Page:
"He'll be home, Silly. He probably left once he saw the sky darken." Joan tried to appease both him and Bess's worried mind. He hugged her to him briefly, which brought a smile to all the women. Robert wasn't one for public displays, but he always made sure Joan was secure in his feelings. He whispered something to her and quickly made his way back outside.
"Surely he's not going back in that weather!" Ester scoffed
"He's just getting more firewood from the pile before the rain soaks it. He says it'll be a chilly night, we'll need it." Bess chided herself for feeling lonely at Joan's words. How selfish she was acting for wanting her husband home to keep her warm, when whoever he was tending to at the moment obviously needed him in a more urgent way. Joan took her leave and began to attend to the fire in their bedchamber. Ester was watching her mistress agonize over her thoughts and looked rather amused at the girl's distress.
"Oh, Miss Bess, don't fret too much. When I was a mere bride myself, I couldn't stand to have my husband out of my sight. I felt utterly lost without him. Don't let that feeling go away, child. A man likes to think his woman is yearning for him whilst he is away. It makes him eager to return." The young woman blushed to think her insecurities were so transparent but she greatly appreciated the advice.
After trying to help clean up the kitchen, she gave up the fight. Ester was territorial about her cooking and mostly refused aid, except what was offered by Joan. Bess suddenly felt tired of the struggle and decided to read her anxiety away. She was cautious in entering Thomas' study without him there. He had so many tools and valuable books that she did not want to touch anything that might break. Her fingers ran along the smooth bindings and felt each gold leafed title. Their journey ended on the dark crimson volume that was shorter than the rest. It was the latest text on midwifery, and she had been reading it for a month or so. She was slow with the words but loved the joy that came with comprehension. Thomas had been teaching her over the last year, and she was always proud to tell him when a word suddenly became clear in her understanding, or when a sentence was finally mastered. She was far from spouting Latin poetry, but she could manage for the most part. She stared at the rust colored leather on the book as she tried to soak in the chapter she had just read.
"Thomas would look wonderful in this color; it would bring out his eyes," she mused to herself. Her mind immediately began constructing a pattern and calculating the cost for the fabric. "I think we could spare it; if I save some of my money from my mending."
"What mending, Sweetheart? I already threw out the shirt you tore so ardently last night." A warm yet roguish voice came from the doorway. She jumped like a caught thief and nearly scattered his papers about the room.
"Oh, dear Thomas, I'm so sorry. I didn't mean to prowl in your things, I was just looking for something to read." She began explaining but soon trailed off as his hand moved to lie on her hip. He grinned like a little boy when she melted into him. She hoped he had forgotten her unintended confession, but he had not. He was merely enjoying her excitement to see him. His chest shook lightly, proving to her that he still found her earlier shock amusing.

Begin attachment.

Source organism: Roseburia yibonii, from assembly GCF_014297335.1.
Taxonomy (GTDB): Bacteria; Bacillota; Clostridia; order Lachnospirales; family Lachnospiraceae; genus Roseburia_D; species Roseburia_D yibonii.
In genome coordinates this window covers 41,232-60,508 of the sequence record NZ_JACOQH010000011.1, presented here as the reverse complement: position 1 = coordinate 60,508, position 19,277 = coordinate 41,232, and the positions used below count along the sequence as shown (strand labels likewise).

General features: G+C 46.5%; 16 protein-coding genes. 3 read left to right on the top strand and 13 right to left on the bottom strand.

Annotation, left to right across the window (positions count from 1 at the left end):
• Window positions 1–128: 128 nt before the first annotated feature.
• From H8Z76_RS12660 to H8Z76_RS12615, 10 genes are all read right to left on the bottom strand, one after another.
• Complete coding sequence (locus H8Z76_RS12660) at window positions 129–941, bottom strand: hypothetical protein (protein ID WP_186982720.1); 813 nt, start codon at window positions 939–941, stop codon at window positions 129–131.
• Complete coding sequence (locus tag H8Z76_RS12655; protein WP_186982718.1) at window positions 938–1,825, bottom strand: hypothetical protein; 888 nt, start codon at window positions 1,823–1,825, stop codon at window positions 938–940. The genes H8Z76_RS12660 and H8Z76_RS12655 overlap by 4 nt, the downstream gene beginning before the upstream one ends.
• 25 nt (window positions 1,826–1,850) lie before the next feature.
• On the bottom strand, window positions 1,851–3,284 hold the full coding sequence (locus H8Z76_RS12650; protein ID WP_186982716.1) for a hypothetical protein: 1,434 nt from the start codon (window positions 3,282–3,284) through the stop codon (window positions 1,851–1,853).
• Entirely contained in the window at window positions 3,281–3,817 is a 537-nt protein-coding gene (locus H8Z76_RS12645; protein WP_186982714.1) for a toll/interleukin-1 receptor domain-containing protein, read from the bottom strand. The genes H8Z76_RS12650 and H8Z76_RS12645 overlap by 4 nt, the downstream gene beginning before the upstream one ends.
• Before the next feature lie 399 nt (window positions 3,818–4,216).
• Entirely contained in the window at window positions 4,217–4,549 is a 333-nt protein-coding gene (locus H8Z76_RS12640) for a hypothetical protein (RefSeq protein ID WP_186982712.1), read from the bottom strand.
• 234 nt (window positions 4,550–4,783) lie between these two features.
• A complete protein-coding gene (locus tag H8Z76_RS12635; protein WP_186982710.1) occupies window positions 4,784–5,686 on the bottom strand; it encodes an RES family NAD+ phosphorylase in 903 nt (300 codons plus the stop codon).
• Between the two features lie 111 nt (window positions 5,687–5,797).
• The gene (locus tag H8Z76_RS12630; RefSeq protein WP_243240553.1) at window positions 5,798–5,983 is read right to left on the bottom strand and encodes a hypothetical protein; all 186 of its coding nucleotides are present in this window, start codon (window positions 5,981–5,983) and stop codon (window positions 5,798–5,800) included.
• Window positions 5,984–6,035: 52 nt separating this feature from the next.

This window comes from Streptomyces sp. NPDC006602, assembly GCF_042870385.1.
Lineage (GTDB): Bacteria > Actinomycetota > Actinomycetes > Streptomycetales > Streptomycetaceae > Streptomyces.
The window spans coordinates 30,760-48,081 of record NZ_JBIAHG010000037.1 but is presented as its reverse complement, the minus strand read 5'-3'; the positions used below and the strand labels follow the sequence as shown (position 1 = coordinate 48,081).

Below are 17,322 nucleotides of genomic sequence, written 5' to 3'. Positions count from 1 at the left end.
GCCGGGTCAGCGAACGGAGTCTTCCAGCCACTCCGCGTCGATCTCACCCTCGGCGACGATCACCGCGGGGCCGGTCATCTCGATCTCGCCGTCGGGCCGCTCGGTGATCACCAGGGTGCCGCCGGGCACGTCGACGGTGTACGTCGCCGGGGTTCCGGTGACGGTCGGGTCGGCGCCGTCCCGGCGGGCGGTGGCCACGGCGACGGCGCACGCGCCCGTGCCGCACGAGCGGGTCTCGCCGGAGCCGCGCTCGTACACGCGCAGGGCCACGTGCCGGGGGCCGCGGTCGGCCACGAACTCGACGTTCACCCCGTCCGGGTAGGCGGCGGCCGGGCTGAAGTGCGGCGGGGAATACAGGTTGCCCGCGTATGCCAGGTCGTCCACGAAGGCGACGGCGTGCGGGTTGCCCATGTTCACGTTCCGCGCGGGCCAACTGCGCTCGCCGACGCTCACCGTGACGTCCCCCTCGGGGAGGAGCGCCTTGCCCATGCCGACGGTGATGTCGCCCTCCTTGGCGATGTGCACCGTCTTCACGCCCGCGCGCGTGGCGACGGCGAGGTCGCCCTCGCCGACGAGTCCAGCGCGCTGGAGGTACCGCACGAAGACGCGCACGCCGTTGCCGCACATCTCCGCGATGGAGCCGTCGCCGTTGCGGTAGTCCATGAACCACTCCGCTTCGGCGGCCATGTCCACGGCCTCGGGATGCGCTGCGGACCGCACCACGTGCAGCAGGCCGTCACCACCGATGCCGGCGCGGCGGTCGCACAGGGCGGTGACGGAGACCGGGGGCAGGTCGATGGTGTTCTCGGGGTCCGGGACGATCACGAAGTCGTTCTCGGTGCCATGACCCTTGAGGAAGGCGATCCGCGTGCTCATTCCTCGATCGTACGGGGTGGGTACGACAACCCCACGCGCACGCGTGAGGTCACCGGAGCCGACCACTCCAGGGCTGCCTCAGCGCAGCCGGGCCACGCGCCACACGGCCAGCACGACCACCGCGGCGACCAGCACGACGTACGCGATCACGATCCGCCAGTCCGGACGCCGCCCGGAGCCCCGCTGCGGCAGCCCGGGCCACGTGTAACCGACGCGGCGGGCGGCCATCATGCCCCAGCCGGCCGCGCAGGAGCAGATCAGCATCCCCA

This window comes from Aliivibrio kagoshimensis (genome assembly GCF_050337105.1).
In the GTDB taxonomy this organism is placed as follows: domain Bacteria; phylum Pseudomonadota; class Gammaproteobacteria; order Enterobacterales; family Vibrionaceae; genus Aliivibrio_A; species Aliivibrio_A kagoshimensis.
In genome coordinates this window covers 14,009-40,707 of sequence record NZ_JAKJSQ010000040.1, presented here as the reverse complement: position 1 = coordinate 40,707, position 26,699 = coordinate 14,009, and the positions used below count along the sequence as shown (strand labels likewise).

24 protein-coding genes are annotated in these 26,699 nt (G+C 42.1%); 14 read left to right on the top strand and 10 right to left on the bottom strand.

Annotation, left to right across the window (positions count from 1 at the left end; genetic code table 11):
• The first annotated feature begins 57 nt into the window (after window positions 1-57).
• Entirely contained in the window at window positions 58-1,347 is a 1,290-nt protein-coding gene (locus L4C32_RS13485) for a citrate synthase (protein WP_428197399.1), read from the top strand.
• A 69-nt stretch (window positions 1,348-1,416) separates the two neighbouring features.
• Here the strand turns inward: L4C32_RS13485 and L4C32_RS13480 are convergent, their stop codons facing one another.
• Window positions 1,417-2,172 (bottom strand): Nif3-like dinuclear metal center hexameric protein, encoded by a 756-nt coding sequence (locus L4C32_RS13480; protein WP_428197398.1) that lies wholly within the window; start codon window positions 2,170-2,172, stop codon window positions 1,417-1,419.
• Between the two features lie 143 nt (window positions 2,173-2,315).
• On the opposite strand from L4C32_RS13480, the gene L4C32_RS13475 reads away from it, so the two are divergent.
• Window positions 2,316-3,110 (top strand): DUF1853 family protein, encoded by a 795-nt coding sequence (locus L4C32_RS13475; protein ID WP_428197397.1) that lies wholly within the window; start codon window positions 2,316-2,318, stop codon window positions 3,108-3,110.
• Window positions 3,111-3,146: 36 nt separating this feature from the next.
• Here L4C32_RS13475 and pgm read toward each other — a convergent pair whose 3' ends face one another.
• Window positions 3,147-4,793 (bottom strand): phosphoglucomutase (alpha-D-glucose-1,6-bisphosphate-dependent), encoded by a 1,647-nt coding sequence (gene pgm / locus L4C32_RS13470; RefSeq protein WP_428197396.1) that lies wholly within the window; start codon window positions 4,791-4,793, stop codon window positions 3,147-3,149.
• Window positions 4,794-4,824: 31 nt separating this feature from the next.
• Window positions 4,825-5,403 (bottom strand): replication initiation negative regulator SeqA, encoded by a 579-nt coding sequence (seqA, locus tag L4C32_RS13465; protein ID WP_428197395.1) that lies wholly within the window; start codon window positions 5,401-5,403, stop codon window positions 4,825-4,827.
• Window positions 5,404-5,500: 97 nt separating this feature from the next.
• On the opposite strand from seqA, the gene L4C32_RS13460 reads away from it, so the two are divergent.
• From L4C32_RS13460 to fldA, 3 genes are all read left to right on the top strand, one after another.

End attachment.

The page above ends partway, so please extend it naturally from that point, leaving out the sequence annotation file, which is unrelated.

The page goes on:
"Now, my restless little wife, what is this money and mending you were speaking of?" He asked, touching his forehead tenderly to hers. She tried to answer but was still too jumpy to really think straight. After she suffered a few failed attempts to speak, his eyebrows furrowed at her hesitance, but he didn't pull away. She buried her face in his shoulder to hide from him. He was a proud man who insisted that they were well off and did not need her to bring in any more funds. And for the most part he was right. But she occasionally needed a few shillings for unnecessary but very special items.
"I have been doing the sewing for Lady Wyatt when Dorothy goes to visit her family. She pays me a little sum for my work."
"I'm not against you helping her. But I pray it's not for the money, for we have more than enough for us, the servants, and maybe a few children, if God chooses to grant it." She raised her head and squeezed him a little tighter.
"I've been helping her for both her aid as well as mine."
"So it is for the money." His tone showed his disappointment as did his body language as his arms dropped to his side.
"My dear Thomas, I been saving the extra money to buy you a present. Your birthday is soon, isn't it? And I can't very well come to you and ask for you to pay for your present." Her nose scrunched and her head tilted involuntarily which seemed to stress her point. He creased his face into a frown to suppress his amusement but was failing miserably.
"I'm too old for birthdays." He kissed her on the temple and then headed toward his writing desk. She followed him impatiently and lowered herself in the nearby chair.
"But Thomas, I used to give you little gifts when we were courting and you didn't seem to mind it. Twenty is not old, and this is your first birthday since I became your wife. I want it to be special." She gave her sweetest smile in an attempt to sway him. He scratched his head as he always did when he was frustrated and sighed several times before finally reclining back in his seat.
"Have I upset you, Husband?" She questioned pensively.
"No, Sweet Bess, I'm just very tired." He moaned as he rubbed the bridge of his nose.